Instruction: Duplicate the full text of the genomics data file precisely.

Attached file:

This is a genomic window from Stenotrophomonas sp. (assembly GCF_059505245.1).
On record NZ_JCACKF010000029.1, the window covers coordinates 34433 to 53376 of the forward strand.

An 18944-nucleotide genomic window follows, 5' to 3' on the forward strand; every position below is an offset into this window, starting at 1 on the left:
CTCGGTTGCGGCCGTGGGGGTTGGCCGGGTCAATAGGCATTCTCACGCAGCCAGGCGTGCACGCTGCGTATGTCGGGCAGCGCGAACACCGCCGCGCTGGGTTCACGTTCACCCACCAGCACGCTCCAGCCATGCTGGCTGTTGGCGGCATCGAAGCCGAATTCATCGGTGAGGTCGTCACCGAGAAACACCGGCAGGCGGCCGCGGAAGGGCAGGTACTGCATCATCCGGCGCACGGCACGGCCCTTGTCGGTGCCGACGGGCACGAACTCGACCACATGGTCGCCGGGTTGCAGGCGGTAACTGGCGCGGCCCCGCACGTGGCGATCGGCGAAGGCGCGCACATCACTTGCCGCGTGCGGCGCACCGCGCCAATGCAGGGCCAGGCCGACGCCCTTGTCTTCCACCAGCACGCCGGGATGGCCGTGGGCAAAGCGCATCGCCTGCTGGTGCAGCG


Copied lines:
This is a genomic window from Stenotrophomonas sp. (assembly GCF_059505245.1).
On record NZ_JCACKF010000029.1, the window covers coordinates 34433 to 53376 of the forward strand.

An 18944-nucleotide genomic window follows, 5' to 3' on the forward strand; every position below is an offset into this window, starting at 1 on the left:
CTCGGTTGCGGCCGTGGGGGTTGGCCGGGTCAATAGGCATTCTCACGCAGCCAGGCGTGCACGCTGCGTATGTCGGGCAGCGCGAACACCGCCGCGCTGGGTTCACGTTCACCCACCAGCACGCTCCAGCCATGCTGGCTGTTGGCGGCATCGAAGCCGAATTCATCGGTGAGGTCGTCACCGAGAAACACCGGCAGGCGGCCGCGGAAGGGCAGGTACTGCATCATCCGGCGCACGGCACGGCCCTTGTCGGTGCCGACGGGCACGAACTCGACCACATGGTCGCCGGGTTGCAGGCGGTAACTGGCGCGGCCCCGCACGTGGCGATCGGCGAAGGCGCGCACATCACTTGCCGCGTGCGGCGCACCGCGCCAATGCAGGGCCAGGCCGACGCCCTTGTCTTCCACCAGCACGCCGGGATGGCCGTGGGCAAAGCGCATCGCCTGCTGGTGCAGCG